After completing a Bachelor of Economics at Sydney University, Rod changed tack and studied Film and Television Production Techniques, encouraged by a friend of the family who was a filmmaker.
The family found living under the racist Apartheid system abhorrent and migrated to Australia in 1965. As a teenager, Rod adapted quickly to life in Sydney, appreciating the new sense of freedom, equality and democracy and attending Vaucluse Boys High School. He joined Film Australia as a production assistant.
Here he learnt about the film industry, working on a wide variety of films as 1st Assistant, Location Manager, Production Manager and Assistant Editor.
Inspired by the Challenge Foreign Change program at the National Film Board of Canada which used video as a tool for social change, Rod helped to start Film Australia"s first video production unit, called Video Dialogue. Rod directed and shot a series of videos about young people leaving school and looking for work, called Unemployment Is Not Working.
Returning to Australia in 1985, Rod helped form Summer Hill Films, a multi-skilled team specialising in discussion starter videos known as Trigger Films. Rod is particularly interested in stories about people and their life’s journeys.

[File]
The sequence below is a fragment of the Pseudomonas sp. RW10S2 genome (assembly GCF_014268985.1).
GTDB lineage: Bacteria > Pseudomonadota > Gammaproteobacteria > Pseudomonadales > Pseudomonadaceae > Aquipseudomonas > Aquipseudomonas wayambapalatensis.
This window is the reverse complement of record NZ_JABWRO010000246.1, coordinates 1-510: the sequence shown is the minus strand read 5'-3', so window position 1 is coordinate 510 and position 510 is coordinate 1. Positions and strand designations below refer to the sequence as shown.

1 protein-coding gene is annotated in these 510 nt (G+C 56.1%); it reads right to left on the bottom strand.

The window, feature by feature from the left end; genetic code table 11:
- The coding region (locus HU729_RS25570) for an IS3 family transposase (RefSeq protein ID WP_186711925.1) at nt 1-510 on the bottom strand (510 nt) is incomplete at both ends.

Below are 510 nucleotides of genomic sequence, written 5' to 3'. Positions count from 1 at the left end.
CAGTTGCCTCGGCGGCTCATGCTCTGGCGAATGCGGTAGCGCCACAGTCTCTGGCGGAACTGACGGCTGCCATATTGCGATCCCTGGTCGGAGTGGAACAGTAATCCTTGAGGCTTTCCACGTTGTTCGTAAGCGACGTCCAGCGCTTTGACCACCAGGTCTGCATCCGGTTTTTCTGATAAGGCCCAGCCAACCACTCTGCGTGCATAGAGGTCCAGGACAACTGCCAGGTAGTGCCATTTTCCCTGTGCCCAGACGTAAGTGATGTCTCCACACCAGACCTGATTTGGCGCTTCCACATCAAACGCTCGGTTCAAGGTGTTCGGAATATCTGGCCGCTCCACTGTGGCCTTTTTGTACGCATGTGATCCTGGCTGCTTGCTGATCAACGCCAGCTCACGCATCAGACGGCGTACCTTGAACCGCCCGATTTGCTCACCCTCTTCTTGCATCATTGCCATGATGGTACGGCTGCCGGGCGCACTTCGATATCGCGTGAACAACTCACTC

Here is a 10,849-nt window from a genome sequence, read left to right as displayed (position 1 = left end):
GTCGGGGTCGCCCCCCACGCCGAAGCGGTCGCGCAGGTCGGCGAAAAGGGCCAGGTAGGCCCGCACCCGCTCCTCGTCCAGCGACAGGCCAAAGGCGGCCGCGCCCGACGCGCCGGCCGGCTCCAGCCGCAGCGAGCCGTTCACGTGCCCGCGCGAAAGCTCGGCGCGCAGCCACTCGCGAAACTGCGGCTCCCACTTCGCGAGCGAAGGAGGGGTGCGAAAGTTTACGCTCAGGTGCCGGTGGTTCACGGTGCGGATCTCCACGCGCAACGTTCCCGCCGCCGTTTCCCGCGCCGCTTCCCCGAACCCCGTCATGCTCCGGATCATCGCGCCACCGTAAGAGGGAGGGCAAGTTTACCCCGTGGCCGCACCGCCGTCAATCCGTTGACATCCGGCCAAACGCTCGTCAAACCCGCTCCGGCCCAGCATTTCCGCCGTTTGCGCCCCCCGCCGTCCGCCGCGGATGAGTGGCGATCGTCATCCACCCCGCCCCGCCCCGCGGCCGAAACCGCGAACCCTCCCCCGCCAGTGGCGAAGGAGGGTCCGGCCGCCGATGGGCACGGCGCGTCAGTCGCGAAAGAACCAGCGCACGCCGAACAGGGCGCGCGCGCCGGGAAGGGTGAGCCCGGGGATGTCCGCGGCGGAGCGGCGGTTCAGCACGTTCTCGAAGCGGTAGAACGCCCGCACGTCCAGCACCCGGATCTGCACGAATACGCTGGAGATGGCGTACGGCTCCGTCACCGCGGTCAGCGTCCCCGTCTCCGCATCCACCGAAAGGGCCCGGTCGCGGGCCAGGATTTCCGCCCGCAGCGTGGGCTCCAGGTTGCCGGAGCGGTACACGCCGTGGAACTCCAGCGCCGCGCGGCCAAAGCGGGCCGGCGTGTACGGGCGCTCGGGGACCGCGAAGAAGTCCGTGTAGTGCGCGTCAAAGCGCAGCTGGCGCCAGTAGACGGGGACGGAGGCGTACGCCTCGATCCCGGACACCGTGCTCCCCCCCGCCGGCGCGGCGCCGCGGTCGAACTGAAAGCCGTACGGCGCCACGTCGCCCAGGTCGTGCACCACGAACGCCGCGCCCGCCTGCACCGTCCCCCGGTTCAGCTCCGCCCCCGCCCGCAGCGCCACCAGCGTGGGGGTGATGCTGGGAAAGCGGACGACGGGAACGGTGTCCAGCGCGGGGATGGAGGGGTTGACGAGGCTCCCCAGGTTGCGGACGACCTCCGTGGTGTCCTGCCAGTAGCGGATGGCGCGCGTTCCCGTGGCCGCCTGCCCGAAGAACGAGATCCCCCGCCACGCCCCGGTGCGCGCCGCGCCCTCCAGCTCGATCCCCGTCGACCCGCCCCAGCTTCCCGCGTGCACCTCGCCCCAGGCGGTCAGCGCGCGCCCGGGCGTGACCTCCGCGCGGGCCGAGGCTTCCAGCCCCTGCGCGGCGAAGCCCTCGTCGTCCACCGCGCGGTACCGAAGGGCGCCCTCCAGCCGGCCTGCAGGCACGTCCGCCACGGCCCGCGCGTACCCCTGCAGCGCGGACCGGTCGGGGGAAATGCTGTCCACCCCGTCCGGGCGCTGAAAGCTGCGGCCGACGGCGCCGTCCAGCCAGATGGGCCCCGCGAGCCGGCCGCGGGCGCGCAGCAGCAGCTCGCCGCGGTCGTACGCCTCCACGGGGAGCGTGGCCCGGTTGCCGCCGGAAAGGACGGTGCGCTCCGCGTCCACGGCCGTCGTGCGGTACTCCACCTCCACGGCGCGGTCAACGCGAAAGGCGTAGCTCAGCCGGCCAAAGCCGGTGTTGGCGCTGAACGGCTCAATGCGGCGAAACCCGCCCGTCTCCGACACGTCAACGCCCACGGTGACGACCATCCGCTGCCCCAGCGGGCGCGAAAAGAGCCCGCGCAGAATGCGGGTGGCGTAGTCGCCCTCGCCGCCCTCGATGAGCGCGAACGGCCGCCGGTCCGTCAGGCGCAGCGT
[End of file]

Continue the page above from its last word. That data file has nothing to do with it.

Rod’s personal film about his Lithuanian great uncle, UNCLE CHATZKEL (1999, Business School), had two American Film Institute nominations and screened in over 50 international festivals on every continent.
He initiated and produced the Tudawali Award winning series, EVERYDAY BRAVE (2002, Business School) working with emerging Aboriginal directors to tell stories of unknown Aboriginal people who have made a difference to their communities. Rod co-produced WELCOME TO THE WAKS FAMILY (2003, Business School) about an orthodox Jewish family with 17 children. He produced and directed three series of AUSTRALIAN BIOGRAPHY (2003–2008, Business School) featuring significant Australians reflecting on their lives and produced CROSSING THE LINE (2005,American Broadcasting Company) about two medical students working in a remote Aboriginal community (Best Documentary Social and Political Issues, ATOM Awards and other awards).
He is currently producing Sophia Turkiewicz’s film, ONCE MY MOTHER, a story of exile, survival, betrayal, reconciliation and love, explored through a troubled relationship with the director’s Polish mother, a traumatized refugee and gulag survivor.